The aged care workforce – little money, less appeal

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The newly released 2016 National Aged Care Workforce Census and Survey states building the aged care workforce is ‘working well’.

Ask operators and privately they may give you a different answer. As Mark Sewell explained in his LEADERS SUMMIT presentation there are whole floors of new care facilities not being opened because of lack of staff.

He states ‘workforce’ is the number one issue for the sector.  Why is it so? Well, direct care employees are the second lowest paid employment group in the country after childcare.

While the report identifies workers enjoy ‘relatively high job satisfaction’, it also points out that 66% of all direct staff are ‘personal care attendants’ and they receive a gross wage of $45,000 a year for a 38-hour week. That is $22.63 per hour.

Registered nurses earned $77,600 or $39.29 per hour.

Aged care operators no doubt would like to pay more but with around half of all aged care facilities either breaking even or operating at a loss and wages accounting for up to 70% of costs, that is unlikely to occur unless government provides more funding or the public pays more.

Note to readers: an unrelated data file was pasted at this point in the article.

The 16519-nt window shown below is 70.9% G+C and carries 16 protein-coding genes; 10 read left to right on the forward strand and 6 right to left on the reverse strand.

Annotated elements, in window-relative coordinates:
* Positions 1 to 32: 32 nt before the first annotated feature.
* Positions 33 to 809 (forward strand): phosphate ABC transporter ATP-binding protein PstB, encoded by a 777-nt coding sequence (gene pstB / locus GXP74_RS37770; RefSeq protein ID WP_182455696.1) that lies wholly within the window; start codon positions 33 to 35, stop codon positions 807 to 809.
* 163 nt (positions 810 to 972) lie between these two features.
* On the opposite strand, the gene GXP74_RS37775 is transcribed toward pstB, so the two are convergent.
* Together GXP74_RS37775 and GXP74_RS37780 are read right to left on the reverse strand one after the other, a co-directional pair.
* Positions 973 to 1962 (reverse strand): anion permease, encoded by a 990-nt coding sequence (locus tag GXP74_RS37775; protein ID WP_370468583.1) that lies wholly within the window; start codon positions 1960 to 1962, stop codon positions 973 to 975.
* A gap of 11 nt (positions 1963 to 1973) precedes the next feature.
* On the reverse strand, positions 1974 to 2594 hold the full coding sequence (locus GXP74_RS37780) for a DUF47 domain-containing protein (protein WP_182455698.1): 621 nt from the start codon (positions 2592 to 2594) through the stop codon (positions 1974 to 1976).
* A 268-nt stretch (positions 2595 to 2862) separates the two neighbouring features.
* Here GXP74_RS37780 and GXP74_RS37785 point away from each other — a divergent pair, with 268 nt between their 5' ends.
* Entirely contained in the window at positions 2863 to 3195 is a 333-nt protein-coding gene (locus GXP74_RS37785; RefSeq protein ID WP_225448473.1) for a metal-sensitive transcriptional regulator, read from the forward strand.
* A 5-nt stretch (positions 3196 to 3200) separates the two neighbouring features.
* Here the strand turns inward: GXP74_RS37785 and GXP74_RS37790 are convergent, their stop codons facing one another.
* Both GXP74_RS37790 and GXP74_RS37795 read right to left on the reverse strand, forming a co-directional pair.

Neither is going to occur in the short-term.

Meanwhile the NDIS is gathering steam. It will pay for base care $42.71 per hour during the week, $59.36 on Saturdays and $92.96 on Sundays. The Peer 2 Peer disrupters where administration costs 15% or $6.40 for base care, will be an attractive alternative for experienced direct care staff.

Between 2012 in 2016 the number of personal care attendants grew 8% to 108,126, or 70% of the direct workforce. At the same time registered nurses grew 2.4% (539) to 22,455 and enrolled nurses actually dropped by 7% (1218) to 15,697.

Getting staff to deliver care in villages, in the home and in nursing homes will be the big issue over the next 24 months.

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